American investment bank Morgan Stanley plans to allow a dozen of its funds to invest in Bitcoin via cash-settled futures and the Grayscale Bitcoin Trust (GBTC), according to its filing with the Securities and Exchange Commission published yesterday.
“Certain Funds may have exposure to bitcoin indirectly through cash settled futures or indirectly through investments in Grayscale Bitcoin Trust (BTC) (“GBTC”), a privately offered investment vehicle that invests in bitcoin,” said the filing.
The bank also noted that investments in Bitcoin, be it via futures or GBTC, will be organized through its wholly-owned subsidiary—“an exempted company under the laws of the Cayman Islands.”
In its filing, Morgan Stanley listed 12 funds that it plans to expose to Bitcoin, including Advantage Portfolio, Asia Opportunity Portfolio, Counterpoint Global Portfolio, Developing Opportunity Portfolio, Global Advantage Portfolio, Global Opportunity Portfolio, and others.
Assessing the risks
At the same time, the bank also highlighted Bitcoin’s notorious volatility and pointed out that exposure to crypto might present some serious risks.
“The value of a Fund’s investments in cryptocurrency is subject to fluctuations in the value of the cryptocurrency, which have been and may in the future be highly volatile,” the document stressed, adding, “The price of bitcoin could drop precipitously (including to zero) for a variety of reasons.”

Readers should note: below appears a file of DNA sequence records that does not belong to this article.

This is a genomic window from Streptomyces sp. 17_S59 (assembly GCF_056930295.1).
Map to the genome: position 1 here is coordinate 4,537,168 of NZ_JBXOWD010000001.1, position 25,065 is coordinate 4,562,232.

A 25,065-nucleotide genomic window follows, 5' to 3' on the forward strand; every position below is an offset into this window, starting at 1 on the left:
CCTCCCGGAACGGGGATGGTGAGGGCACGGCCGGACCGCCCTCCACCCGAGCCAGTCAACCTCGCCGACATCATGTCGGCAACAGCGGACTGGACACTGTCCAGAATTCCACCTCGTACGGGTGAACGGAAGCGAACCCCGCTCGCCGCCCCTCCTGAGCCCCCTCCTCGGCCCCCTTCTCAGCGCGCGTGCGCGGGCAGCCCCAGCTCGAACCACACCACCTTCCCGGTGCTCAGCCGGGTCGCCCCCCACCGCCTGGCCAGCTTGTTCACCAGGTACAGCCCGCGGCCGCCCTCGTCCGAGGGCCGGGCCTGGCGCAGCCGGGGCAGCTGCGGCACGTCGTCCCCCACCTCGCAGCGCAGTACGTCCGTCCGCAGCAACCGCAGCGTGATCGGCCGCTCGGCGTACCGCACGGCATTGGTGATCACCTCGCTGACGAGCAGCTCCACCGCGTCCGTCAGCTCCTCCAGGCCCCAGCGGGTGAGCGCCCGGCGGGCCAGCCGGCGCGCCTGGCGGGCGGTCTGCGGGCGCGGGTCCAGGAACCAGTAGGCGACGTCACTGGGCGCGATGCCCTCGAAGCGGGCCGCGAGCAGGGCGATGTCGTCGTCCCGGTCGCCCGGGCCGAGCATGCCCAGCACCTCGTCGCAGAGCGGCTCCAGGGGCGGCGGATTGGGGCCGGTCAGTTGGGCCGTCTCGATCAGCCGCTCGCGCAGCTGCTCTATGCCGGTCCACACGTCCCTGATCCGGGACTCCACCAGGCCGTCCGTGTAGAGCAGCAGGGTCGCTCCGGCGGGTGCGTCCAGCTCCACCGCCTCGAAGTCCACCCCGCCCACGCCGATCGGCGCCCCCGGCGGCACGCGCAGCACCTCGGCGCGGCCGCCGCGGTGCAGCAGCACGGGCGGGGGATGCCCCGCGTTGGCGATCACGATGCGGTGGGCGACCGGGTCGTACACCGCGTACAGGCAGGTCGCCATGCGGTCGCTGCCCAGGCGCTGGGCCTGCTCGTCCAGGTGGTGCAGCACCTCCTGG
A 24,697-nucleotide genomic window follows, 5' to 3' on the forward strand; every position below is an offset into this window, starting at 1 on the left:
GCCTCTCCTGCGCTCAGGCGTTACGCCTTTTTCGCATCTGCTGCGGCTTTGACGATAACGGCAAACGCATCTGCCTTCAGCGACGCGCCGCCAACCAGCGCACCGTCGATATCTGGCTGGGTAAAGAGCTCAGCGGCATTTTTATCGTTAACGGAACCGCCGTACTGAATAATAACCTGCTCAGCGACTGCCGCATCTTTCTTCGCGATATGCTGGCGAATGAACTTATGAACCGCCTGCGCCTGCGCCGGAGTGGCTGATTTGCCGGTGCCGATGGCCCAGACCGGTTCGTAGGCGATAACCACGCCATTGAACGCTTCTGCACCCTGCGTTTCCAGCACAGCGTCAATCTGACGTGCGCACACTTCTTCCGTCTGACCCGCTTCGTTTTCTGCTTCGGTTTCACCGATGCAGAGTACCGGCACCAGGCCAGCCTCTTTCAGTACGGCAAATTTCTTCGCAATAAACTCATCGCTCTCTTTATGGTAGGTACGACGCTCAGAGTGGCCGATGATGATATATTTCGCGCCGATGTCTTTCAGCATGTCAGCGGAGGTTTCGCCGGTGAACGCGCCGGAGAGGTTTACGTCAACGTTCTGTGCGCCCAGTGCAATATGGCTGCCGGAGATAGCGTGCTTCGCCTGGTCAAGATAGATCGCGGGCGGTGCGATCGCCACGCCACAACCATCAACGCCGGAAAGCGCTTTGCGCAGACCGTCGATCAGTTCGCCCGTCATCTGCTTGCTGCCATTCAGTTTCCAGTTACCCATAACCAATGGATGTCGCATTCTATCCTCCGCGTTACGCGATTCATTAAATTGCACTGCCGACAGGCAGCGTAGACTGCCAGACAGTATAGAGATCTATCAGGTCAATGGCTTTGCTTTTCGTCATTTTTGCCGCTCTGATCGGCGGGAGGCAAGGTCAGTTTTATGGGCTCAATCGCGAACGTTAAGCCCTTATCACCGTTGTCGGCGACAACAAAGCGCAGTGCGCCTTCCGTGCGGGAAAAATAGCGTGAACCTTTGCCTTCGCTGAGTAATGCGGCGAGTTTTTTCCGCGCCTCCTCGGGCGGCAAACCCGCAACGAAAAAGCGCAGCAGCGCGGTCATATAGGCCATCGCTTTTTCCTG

Further, there is also a chance that funds exposed to Bitcoin could suffer “substantial losses,” the bank explained. Therefore, only clients and companies with a considerable net worth will be allowed to access the new offerings thanks to their “aggressive risk tolerance.”
Thus, only clients that have at least $2 million in assets held by Morgan Stanley will be able to get exposure to Bitcoin. For investment companies, the minimum requirement will amount to $5 million.
A report has also recently suggested that Morgan Stanley is currently in talks to acquire a stake in the top South Korean cryptocurrency exchange Bithumb. The bank is reportedly considering investing between 300 billion and 500 billion Korean won ($254 million and $441 million, respectively).
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